The writing of RISE OF THE DRAMAN

The book launched two days ago on April 6, 2020. Here’s how it came to be.

Over a year ago, tired of the series I’d been working on, I decided to take a break and try my hand at a short story. Up to this point, my smallest work came to just under 34,000 words – in the mid-novella range. Could I actually write a short story? I had no idea. Would it be the same as writing a novel? Turns out the answer is a resounding NO!

So, how in the world did my foray into shorts end up as a 109,000 word five-story collection, spread out over 400 days? I’m glad you asked, and as it happens, I have a perfectly reasonable explanation. Hang on – this gets a bit convoluted.

I’d been toying with the idea of a fantasy story involving dragons, which meant a new topic AND genre. The “Grand Experiment” began with Dragon Child, a medieval tale about an orphan boy who accidentally becomes part dragon. I finished it in just under three weeks and quickly realized I had a problem. The manuscript was way too long to qualify as a short story (at nearly 12,000 words!), and there was so much more to say! This wasn’t too surprising, but it left me in a quandary.

My theory has always been to write until the tale has finished telling itself, no matter the word count. Obviously, I was not cut out for short story writing, so I decided to forge ahead anyway with a series of “shorter works”. At the time, I loathed the idea of writing another novel length book, and thought the novelette idea was much more manageable. And so it began, and continued…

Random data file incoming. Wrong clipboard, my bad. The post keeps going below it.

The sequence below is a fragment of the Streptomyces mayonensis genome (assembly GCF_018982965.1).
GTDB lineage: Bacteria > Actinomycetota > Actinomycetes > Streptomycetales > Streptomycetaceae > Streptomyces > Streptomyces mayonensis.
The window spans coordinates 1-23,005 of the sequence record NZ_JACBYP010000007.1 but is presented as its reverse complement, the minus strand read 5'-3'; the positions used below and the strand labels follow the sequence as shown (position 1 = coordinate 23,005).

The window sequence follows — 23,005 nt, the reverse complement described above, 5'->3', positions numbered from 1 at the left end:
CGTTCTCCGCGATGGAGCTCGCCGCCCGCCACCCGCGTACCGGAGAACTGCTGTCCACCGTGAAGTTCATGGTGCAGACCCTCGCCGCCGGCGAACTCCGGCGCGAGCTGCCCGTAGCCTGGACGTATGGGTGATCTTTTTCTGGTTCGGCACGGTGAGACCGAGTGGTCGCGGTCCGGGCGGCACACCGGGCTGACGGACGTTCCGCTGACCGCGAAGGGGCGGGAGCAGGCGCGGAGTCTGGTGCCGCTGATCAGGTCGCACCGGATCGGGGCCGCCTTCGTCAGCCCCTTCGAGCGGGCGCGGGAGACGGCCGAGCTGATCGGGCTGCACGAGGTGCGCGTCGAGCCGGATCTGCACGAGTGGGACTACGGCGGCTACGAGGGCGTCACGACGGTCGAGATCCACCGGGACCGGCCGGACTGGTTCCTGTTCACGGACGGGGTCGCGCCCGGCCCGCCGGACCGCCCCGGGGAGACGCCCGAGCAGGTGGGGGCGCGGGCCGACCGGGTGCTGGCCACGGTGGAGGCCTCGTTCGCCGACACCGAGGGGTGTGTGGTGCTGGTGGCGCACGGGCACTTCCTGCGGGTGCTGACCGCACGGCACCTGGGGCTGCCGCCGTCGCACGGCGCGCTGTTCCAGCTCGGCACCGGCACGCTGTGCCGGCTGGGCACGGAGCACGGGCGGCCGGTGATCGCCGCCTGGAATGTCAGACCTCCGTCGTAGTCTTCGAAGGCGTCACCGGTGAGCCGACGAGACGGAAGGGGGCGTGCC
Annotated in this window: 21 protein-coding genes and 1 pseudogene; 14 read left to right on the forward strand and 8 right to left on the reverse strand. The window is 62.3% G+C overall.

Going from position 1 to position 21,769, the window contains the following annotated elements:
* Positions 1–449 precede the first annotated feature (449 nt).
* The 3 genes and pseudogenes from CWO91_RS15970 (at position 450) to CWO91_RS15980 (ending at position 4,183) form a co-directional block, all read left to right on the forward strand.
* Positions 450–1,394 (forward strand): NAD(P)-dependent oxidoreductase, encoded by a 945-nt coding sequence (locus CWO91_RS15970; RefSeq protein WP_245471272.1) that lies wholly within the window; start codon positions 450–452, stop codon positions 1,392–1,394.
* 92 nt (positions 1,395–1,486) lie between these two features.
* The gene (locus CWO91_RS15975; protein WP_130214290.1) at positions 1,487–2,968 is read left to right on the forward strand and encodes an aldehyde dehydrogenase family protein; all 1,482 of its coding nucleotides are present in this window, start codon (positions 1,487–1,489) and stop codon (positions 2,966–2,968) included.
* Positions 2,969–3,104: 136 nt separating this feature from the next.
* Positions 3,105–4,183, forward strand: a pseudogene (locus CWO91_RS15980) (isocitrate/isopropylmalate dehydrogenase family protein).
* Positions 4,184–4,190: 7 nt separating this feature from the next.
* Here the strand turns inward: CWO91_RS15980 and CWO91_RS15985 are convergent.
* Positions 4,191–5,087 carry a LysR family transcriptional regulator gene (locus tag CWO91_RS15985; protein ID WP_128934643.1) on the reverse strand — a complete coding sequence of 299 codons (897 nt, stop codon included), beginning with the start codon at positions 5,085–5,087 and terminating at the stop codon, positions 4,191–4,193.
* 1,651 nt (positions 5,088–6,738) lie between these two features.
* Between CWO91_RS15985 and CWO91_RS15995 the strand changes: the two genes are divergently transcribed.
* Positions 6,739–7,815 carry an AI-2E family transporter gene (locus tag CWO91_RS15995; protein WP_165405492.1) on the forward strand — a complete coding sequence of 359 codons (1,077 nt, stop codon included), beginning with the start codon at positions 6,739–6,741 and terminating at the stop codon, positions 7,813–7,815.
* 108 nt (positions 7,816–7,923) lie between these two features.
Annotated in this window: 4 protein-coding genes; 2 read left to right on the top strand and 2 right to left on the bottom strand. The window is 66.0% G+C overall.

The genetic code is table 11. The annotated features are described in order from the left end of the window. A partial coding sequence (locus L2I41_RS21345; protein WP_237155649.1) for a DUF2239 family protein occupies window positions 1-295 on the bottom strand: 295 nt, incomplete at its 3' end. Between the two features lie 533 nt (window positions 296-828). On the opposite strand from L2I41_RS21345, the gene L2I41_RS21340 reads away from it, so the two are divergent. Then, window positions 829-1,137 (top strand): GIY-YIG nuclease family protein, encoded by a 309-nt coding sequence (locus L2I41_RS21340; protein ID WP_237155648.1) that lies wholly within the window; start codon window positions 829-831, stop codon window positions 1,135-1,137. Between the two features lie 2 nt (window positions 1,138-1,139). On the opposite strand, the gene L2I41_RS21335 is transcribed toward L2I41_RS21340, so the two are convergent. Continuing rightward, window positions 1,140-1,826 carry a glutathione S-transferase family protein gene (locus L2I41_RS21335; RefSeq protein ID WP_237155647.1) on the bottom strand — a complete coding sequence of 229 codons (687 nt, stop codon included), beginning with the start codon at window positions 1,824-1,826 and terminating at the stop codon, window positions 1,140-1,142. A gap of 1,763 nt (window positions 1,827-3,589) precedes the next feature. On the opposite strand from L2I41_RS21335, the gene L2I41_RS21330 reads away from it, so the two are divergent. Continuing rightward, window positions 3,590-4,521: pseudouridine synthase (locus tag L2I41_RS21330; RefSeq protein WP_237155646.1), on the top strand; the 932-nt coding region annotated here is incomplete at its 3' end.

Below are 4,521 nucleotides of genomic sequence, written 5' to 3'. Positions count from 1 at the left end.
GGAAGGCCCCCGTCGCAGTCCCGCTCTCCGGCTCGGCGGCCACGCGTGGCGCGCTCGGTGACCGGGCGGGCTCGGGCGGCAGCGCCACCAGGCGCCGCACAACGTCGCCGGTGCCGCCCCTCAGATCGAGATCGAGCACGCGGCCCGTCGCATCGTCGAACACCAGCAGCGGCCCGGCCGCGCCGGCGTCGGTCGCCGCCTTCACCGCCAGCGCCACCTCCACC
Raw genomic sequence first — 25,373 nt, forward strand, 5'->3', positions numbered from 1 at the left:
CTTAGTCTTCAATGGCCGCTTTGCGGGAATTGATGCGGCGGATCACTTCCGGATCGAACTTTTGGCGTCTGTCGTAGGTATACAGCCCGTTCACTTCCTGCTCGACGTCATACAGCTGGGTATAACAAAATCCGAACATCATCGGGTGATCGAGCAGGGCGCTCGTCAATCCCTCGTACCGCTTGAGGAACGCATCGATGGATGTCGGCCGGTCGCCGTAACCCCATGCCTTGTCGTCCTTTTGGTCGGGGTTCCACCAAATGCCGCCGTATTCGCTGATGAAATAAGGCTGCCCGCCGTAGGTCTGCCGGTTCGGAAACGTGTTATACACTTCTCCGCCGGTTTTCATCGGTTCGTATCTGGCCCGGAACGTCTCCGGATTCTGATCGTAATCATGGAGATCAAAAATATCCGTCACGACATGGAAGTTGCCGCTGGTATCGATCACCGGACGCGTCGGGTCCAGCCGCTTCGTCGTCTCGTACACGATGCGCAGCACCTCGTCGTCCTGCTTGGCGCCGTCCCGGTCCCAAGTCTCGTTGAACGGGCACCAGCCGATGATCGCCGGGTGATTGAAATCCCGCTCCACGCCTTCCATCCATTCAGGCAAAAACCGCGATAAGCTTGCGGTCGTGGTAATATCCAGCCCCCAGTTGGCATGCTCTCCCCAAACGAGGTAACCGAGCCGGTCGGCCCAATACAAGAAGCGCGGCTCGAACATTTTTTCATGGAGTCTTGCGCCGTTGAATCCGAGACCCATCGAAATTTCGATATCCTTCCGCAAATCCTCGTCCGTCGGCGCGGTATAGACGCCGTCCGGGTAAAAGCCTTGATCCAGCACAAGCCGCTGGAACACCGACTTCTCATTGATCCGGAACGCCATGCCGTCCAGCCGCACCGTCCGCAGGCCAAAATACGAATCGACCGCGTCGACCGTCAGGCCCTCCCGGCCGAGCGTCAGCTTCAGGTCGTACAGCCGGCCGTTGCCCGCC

By the time books two and three (out of five) were finished, I needed to make a decision about how to market them. The original idea was to publish each one separately, releasing them one at a time over a six month period. All the self-publishing gurus said it would result in greater sales and more recognition for my brand. Exactly what I needed! What I hadn’t figured on was the enormous expense of publishing five titles in quick succession.

With a very small writing/publishing budget, it soon became clear I would never be able to afford the original plan. Instead, I decided to finish the five stories bouncing around in my head and then sell them as a collection. As the months flew by, a number of things (work, health issues, a major move, the holidays) got in the way and slowed my progress considerably. To remain motivated, I decided to serialize the stories and feature them on my blog.

In the end, very few people actually read them, but it gave me the impetus to continue and finish the project. Somewhere in the middle of book four It dawned on me I no longer needed to worry about word count restrictions. This resulted in story number five being three times longer than the others! It also became clear I would have to go back and fix the first four, fleshing them out with all the detail I’d withheld earlier in my quest to keep them short.

It took over two months, but I ended up adding over 28,000 words of new content. In addition, the book now has four beautiful hand-drawn maps to guide my readers! My biggest disappointment is probably the book’s cover, as it is not what I imagined it should be. My go-to cover artist could not even come close to what I wanted, so I went with a pre-made cover site and found one that was workable but not very exciting. Someday, I hope to switch it out for something better.

As I look back now, I recognize how many things I learned in the writing of Rise of the Draman.

  • Creating short stories is talent unto itself, and one I do not have.
  • Fantasy (and dragons) are fun to write!
  • The medieval period is fascinating and I thoroughly enjoyed the research.
  • I consistently underestimate the time requirements for my WIP.
  • Book descriptions are hard to write, especially for a collection.